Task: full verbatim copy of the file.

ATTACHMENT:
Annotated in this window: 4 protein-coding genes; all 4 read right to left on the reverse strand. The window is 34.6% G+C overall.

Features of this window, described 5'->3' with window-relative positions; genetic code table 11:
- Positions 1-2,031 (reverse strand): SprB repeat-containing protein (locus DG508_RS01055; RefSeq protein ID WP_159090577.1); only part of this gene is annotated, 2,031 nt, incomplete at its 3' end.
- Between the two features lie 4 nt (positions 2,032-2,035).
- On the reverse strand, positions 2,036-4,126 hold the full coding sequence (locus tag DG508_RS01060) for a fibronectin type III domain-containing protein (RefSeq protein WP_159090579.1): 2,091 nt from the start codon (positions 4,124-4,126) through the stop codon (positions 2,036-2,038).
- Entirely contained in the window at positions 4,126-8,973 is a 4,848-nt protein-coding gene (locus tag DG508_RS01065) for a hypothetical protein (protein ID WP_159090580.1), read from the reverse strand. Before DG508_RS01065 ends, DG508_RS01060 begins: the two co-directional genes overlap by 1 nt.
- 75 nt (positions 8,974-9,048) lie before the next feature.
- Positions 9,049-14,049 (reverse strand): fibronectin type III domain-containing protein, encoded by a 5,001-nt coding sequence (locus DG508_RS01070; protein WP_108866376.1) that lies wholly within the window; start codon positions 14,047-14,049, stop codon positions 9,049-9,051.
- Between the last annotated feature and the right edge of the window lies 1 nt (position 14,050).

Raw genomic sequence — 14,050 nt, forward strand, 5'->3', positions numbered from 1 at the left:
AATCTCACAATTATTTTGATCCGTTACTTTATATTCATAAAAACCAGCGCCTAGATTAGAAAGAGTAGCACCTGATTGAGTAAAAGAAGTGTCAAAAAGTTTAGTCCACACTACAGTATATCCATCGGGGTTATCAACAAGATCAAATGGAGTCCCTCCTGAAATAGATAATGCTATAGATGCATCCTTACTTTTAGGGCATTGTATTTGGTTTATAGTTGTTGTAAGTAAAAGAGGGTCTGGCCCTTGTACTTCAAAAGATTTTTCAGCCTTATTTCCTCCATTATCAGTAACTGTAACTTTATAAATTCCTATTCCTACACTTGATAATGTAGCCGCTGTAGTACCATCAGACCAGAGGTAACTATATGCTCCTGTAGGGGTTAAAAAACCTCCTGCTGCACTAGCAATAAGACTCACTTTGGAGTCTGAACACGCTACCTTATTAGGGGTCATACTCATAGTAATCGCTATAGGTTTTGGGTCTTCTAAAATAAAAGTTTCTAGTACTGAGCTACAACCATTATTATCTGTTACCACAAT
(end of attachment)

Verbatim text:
Annotated in this window: 4 protein-coding genes; all 4 read right to left on the reverse strand. The window is 34.6% G+C overall.

Features of this window, described 5'->3' with window-relative positions; genetic code table 11:
- Positions 1-2,031 (reverse strand): SprB repeat-containing protein (locus DG508_RS01055; RefSeq protein ID WP_159090577.1); only part of this gene is annotated, 2,031 nt, incomplete at its 3' end.
- Between the two features lie 4 nt (positions 2,032-2,035).
- On the reverse strand, positions 2,036-4,126 hold the full coding sequence (locus tag DG508_RS01060) for a fibronectin type III domain-containing protein (RefSeq protein WP_159090579.1): 2,091 nt from the start codon (positions 4,124-4,126) through the stop codon (positions 2,036-2,038).
- Entirely contained in the window at positions 4,126-8,973 is a 4,848-nt protein-coding gene (locus tag DG508_RS01065) for a hypothetical protein (protein ID WP_159090580.1), read from the reverse strand. Before DG508_RS01065 ends, DG508_RS01060 begins: the two co-directional genes overlap by 1 nt.
- 75 nt (positions 8,974-9,048) lie before the next feature.
- Positions 9,049-14,049 (reverse strand): fibronectin type III domain-containing protein, encoded by a 5,001-nt coding sequence (locus DG508_RS01070; protein WP_108866376.1) that lies wholly within the window; start codon positions 14,047-14,049, stop codon positions 9,049-9,051.
- Between the last annotated feature and the right edge of the window lies 1 nt (position 14,050).

Raw genomic sequence — 14,050 nt, forward strand, 5'->3', positions numbered from 1 at the left:
AATCTCACAATTATTTTGATCCGTTACTTTATATTCATAAAAACCAGCGCCTAGATTAGAAAGAGTAGCACCTGATTGAGTAAAAGAAGTGTCAAAAAGTTTAGTCCACACTACAGTATATCCATCGGGGTTATCAACAAGATCAAATGGAGTCCCTCCTGAAATAGATAATGCTATAGATGCATCCTTACTTTTAGGGCATTGTATTTGGTTTATAGTTGTTGTAAGTAAAAGAGGGTCTGGCCCTTGTACTTCAAAAGATTTTTCAGCCTTATTTCCTCCATTATCAGTAACTGTAACTTTATAAATTCCTATTCCTACACTTGATAATGTAGCCGCTGTAGTACCATCAGACCAGAGGTAACTATATGCTCCTGTAGGGGTTAAAAAACCTCCTGCTGCACTAGCAATAAGACTCACTTTGGAGTCTGAACACGCTACCTTATTAGGGGTCATACTCATAGTAATCGCTATAGGTTTTGGGTCTTCTAAAATAAAAGTTTCTAGTACTGAGCTACAACCATTATTATCTGTTACCACAAT